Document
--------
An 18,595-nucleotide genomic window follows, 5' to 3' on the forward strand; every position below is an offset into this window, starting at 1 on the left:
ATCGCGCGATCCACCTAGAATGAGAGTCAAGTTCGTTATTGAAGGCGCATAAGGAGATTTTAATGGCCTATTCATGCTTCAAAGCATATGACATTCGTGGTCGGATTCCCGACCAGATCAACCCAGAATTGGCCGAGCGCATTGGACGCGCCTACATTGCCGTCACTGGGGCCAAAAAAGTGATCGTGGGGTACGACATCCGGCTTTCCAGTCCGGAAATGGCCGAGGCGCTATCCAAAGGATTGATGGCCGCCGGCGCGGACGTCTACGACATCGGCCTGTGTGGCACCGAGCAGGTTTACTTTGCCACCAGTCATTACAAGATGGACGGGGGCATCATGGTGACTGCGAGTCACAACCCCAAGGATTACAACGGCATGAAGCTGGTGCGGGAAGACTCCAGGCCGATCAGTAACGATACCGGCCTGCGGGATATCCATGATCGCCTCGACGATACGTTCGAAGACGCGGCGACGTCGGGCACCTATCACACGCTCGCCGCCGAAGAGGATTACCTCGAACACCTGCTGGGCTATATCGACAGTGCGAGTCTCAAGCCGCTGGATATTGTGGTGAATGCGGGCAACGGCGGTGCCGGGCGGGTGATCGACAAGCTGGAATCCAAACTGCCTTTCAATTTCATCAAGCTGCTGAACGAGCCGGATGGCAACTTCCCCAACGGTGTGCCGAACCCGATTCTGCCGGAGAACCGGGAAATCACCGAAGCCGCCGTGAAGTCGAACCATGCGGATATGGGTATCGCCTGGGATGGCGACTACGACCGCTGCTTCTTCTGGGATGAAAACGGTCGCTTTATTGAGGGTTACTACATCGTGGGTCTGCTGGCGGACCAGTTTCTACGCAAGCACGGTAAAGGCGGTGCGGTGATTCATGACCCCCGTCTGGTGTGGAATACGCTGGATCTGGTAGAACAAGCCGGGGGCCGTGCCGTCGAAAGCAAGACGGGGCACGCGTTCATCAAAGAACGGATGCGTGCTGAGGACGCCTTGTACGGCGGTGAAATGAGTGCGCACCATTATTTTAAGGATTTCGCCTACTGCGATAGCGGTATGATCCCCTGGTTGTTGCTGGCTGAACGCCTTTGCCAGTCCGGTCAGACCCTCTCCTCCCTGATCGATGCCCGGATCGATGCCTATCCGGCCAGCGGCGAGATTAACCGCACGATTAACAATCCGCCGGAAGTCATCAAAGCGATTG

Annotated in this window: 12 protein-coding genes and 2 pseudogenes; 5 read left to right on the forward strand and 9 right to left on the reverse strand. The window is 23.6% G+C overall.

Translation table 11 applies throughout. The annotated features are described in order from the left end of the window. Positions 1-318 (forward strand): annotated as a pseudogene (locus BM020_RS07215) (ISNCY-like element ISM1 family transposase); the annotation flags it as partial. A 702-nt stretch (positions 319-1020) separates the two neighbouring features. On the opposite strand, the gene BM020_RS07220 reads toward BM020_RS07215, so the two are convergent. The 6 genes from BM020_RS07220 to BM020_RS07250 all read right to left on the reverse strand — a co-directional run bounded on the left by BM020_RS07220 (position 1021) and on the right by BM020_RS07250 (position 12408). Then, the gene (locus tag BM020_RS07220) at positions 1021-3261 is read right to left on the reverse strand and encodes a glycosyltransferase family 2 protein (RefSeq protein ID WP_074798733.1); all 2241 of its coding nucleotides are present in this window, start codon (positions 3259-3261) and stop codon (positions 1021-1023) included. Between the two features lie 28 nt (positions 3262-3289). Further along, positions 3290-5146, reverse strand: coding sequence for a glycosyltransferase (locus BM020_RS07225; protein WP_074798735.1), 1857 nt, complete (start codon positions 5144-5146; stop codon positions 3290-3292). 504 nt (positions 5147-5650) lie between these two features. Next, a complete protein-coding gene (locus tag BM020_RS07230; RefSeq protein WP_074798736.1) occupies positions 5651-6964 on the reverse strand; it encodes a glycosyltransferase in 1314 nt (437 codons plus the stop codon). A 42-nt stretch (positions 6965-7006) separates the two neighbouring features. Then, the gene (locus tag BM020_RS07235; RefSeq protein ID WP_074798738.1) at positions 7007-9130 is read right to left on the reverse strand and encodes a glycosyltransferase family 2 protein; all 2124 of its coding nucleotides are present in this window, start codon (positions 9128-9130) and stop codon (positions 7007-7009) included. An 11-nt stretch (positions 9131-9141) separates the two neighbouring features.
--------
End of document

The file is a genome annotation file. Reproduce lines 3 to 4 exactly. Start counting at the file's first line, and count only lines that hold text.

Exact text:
Annotated in this window: 12 protein-coding genes and 2 pseudogenes; 5 read left to right on the forward strand and 9 right to left on the reverse strand. The window is 23.6% G+C overall.

Translation table 11 applies throughout. The annotated features are described in order from the left end of the window. Positions 1-318 (forward strand): annotated as a pseudogene (locus BM020_RS07215) (ISNCY-like element ISM1 family transposase); the annotation flags it as partial. A 702-nt stretch (positions 319-1020) separates the two neighbouring features. On the opposite strand, the gene BM020_RS07220 reads toward BM020_RS07215, so the two are convergent. The 6 genes from BM020_RS07220 to BM020_RS07250 all read right to left on the reverse strand — a co-directional run bounded on the left by BM020_RS07220 (position 1021) and on the right by BM020_RS07250 (position 12408). Then, the gene (locus tag BM020_RS07220) at positions 1021-3261 is read right to left on the reverse strand and encodes a glycosyltransferase family 2 protein (RefSeq protein ID WP_074798733.1); all 2241 of its coding nucleotides are present in this window, start codon (positions 3259-3261) and stop codon (positions 1021-1023) included. Between the two features lie 28 nt (positions 3262-3289). Further along, positions 3290-5146, reverse strand: coding sequence for a glycosyltransferase (locus BM020_RS07225; protein WP_074798735.1), 1857 nt, complete (start codon positions 5144-5146; stop codon positions 3290-3292). 504 nt (positions 5147-5650) lie between these two features. Next, a complete protein-coding gene (locus tag BM020_RS07230; RefSeq protein WP_074798736.1) occupies positions 5651-6964 on the reverse strand; it encodes a glycosyltransferase in 1314 nt (437 codons plus the stop codon). A 42-nt stretch (positions 6965-7006) separates the two neighbouring features. Then, the gene (locus tag BM020_RS07235; RefSeq protein ID WP_074798738.1) at positions 7007-9130 is read right to left on the reverse strand and encodes a glycosyltransferase family 2 protein; all 2124 of its coding nucleotides are present in this window, start codon (positions 9128-9130) and stop codon (positions 7007-7009) included. An 11-nt stretch (positions 9131-9141) separates the two neighbouring features.